A single-blind, randomised controlled trial on the effects of lithium and quetiapine monotherapy on the trajectory of cognitive functioning in first episode mania: A 12-month follow-up study

Daglas, R, Cotton, S, Allott, K, Yucel, M, Macneil, C, Hasty, M, Murphy, B, Pantelis, C, Hallam, K, Henry, L, Conus, P, Ratheesh, A, Kader, L, Wong, M, McGorry, P and Berk, M 2016, 'A single-blind, randomised controlled trial on the effects of lithium and quetiapine monotherapy on the trajectory of cognitive functioning in first episode mania: A 12-month follow-up study', European Psychiatry, vol. 31, pp. 20-28.


Document type: Journal Article
Collection: Journal Articles

Title A single-blind, randomised controlled trial on the effects of lithium and quetiapine monotherapy on the trajectory of cognitive functioning in first episode mania: A 12-month follow-up study
Author(s) Daglas, R
Cotton, S
Allott, K
Yucel, M
Macneil, C
Hasty, M
Murphy, B
Pantelis, C
Hallam, K
Henry, L
Conus, P
Ratheesh, A
Kader, L
Wong, M
McGorry, P
Berk, M
Year 2016
Journal name European Psychiatry
Volume number 31
Start page 20
End page 28
Total pages 9
Publisher Elsevier Masson
Abstract BACKGROUND: Cognitive deficits have been reported during the early stages of bipolar disorder; however, the role of medication on such deficits remains unclear. The aim of this study was to compare the effects of lithium and quetiapine monotherapy on cognitive performance in people following first episode mania. METHODS: The design was a single-blind, randomised controlled trial on a cohort of 61 participants following first episode mania. Participants received either lithium or quetiapine monotherapy as maintenance treatment over a 12-month follow-up period. The groups were compared on performance outcomes using an extensive cognitive assessment battery conducted at baseline, month 3 and month 12 follow-up time-points. RESULTS: There was a significant interaction between group and time in phonemic fluency at the 3-month and 12-month endpoints, reflecting greater improvements in performance in lithium-treated participants relative to quetiapine-treated participants. After controlling for multiple comparisons, there were no other significant interactions between group and time for other measures of cognition. CONCLUSION: Although the effects of lithium and quetiapine treatment were similar for most cognitive domains, the findings imply that early initiation of lithium treatment may benefit the trajectory of cognition, specifically verbal fluency in young people with bipolar disorder. Given that cognition is a major symptomatic domain of bipolar disorder and has substantive effects on general functioning, the ability to influence the trajectory of cognitive change is of considerable clinical importance.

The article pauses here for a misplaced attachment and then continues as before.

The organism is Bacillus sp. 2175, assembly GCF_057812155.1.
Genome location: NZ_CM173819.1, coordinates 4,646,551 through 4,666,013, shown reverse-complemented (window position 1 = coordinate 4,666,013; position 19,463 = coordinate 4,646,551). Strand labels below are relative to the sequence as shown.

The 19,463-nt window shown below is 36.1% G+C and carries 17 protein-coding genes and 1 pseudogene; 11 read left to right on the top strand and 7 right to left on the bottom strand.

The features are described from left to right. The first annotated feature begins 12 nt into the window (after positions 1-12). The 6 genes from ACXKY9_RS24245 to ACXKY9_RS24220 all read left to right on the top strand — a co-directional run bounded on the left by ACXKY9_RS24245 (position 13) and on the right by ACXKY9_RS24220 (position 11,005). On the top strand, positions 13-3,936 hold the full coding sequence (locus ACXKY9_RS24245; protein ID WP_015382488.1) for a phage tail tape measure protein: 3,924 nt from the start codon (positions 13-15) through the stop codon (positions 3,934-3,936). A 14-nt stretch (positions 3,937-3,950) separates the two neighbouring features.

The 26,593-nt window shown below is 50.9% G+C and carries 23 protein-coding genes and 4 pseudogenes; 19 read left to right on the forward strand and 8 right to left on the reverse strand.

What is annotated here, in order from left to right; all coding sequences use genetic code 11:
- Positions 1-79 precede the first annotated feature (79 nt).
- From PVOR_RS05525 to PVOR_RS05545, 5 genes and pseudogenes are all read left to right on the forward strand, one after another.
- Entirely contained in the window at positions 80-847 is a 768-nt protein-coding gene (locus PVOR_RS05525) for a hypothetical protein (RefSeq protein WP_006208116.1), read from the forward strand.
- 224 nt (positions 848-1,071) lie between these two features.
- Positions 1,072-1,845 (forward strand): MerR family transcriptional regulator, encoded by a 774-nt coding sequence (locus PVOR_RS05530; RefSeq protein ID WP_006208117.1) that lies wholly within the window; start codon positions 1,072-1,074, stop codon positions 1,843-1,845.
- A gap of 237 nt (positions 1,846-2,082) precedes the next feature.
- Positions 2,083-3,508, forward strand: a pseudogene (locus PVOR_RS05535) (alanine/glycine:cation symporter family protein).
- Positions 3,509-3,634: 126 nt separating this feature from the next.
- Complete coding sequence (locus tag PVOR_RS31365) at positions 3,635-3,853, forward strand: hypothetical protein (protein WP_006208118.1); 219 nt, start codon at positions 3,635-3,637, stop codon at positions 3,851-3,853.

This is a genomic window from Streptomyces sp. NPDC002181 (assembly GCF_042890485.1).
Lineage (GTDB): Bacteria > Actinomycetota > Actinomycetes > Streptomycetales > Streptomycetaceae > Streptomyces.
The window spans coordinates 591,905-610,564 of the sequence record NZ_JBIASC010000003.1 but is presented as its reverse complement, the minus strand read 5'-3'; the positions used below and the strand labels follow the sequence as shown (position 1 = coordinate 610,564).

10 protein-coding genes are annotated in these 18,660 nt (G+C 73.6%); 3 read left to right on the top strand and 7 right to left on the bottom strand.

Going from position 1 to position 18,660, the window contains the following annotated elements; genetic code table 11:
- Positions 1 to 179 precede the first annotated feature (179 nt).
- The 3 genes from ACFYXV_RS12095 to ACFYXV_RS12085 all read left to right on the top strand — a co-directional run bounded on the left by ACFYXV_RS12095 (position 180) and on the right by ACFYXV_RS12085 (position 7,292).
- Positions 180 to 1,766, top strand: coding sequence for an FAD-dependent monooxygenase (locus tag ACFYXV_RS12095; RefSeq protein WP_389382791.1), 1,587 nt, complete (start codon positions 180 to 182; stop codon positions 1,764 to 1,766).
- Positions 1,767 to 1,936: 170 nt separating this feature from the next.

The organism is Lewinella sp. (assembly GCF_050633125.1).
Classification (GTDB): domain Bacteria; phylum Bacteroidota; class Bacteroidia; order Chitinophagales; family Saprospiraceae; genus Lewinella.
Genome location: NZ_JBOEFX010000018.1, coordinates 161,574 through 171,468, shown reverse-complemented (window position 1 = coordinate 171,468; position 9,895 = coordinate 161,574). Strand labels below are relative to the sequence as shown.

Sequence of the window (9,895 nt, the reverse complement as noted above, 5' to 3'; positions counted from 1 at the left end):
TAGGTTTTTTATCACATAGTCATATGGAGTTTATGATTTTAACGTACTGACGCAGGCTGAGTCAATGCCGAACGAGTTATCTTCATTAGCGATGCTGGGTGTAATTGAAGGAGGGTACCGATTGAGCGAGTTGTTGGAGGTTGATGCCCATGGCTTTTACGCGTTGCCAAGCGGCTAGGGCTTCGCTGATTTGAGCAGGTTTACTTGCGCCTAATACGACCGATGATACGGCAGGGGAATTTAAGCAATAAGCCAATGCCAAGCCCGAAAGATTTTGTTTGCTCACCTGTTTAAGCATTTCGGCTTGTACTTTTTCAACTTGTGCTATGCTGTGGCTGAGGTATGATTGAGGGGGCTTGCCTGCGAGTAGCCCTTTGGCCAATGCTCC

Subject Neurosciences not elsewhere classified
Keyword(s) Bipolar disorder
Cognition
Early intervention
Lithium
Mania
Quetiapine
DOI - identifier 10.1016/j.eurpsy.2015.09.460
Copyright notice © 2015 Elsevier Masson SAS. All rights reserved.
ISSN 0924-9338
Versions
Version Filter Type
Citation counts: TR Web of Science Citation Count  Cited 16 times in Thomson Reuters Web of Science Article | Citations
Scopus Citation Count Cited 8 times in Scopus Article | Citations
Altmetric details:
Access Statistics: 137 Abstract Views  -  Detailed Statistics
Created: Thu, 07 Jul 2016, 12:54:00 EST by Catalyst Administrator
© 2014 RMIT Research Repository • Powered by Fez SoftwareContact us